Le dictionnaire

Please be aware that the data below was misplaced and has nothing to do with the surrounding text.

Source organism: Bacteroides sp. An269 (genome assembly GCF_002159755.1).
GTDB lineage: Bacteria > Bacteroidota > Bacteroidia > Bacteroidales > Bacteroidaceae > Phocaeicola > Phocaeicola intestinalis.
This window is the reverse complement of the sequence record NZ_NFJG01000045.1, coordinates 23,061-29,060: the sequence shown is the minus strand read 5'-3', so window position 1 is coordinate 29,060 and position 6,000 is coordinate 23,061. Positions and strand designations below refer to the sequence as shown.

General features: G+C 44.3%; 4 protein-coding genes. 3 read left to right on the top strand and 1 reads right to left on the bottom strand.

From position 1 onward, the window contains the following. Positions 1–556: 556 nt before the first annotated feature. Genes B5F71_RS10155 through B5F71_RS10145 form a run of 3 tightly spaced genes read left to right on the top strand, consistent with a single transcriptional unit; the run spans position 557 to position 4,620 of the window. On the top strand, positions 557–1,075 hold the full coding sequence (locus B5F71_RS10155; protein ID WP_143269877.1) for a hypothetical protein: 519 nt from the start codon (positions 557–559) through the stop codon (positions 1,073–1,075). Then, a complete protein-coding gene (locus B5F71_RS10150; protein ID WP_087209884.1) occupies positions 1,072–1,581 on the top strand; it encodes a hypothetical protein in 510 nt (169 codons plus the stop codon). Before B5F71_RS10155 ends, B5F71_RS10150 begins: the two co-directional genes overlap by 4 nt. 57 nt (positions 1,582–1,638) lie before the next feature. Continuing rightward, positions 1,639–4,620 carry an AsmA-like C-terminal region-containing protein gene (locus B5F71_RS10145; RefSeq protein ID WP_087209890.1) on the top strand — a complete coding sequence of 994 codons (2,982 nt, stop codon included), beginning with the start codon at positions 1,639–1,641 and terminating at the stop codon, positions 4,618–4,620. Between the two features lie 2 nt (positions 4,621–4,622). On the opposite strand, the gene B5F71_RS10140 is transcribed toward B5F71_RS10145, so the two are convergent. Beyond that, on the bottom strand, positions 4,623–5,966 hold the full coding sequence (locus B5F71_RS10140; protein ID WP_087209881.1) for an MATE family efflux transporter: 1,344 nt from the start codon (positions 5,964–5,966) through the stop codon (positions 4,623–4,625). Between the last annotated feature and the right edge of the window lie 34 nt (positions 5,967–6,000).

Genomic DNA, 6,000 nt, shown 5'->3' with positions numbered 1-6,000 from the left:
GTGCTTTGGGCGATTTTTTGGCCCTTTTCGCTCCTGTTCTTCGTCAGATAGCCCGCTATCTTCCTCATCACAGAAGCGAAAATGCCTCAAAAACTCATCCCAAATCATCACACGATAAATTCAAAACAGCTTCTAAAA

Vietnamese communists at the helm of the Democratic Republic of Vietnam defined, codified, and categorized their ‘chosen’ fallen soldiers of the Indochina War according to a system of martyrs (liet si). This patriotic elite, as Benoit de Tréglodé has shown, provided an important source of legitimacy for the party and the state it ran. In order for families to receive a posthumous certificate recognizing the entry of their deceased into the realm of the martyrs, surviving members had to demonstrate that the former soldier or resistance bureaucrat had died as the result of a direct confrontation with the enemy or as a result of bombing or imprisonment, including torture. In July 1956, the government defined five groups of people who could qualify for “national martrydom” as cadres and bureaucrats of the revolution: those of the land reform campaign; members of the people’s army; those of the Viet Minh’s pre-August Revolution guerillas; workers engaged in national defense; and youth who died in the defense of the nation. Although the law of 1956 theoretically excluded class, religion, and ethnicity as criteria for choosing martyrs, in practice the communist-minded DRV made selections based on such ideological factors. In 1962, the DRV had on file 11,290 “martyr families” (gia dinh liet si). Such a legal status entailed more than honor for the families. It also entitled widows, parents, and children of the deceased to state privileges and financial support. For the DRV leadership, control of the heroic dead allowed it to reinforce its legitimacy, control the meaning of the war from which its legitimacy derived, and keep pension costs manageable. See also CEMETERIES; EXPERIENCE OF WAR; MYTH OF WAR.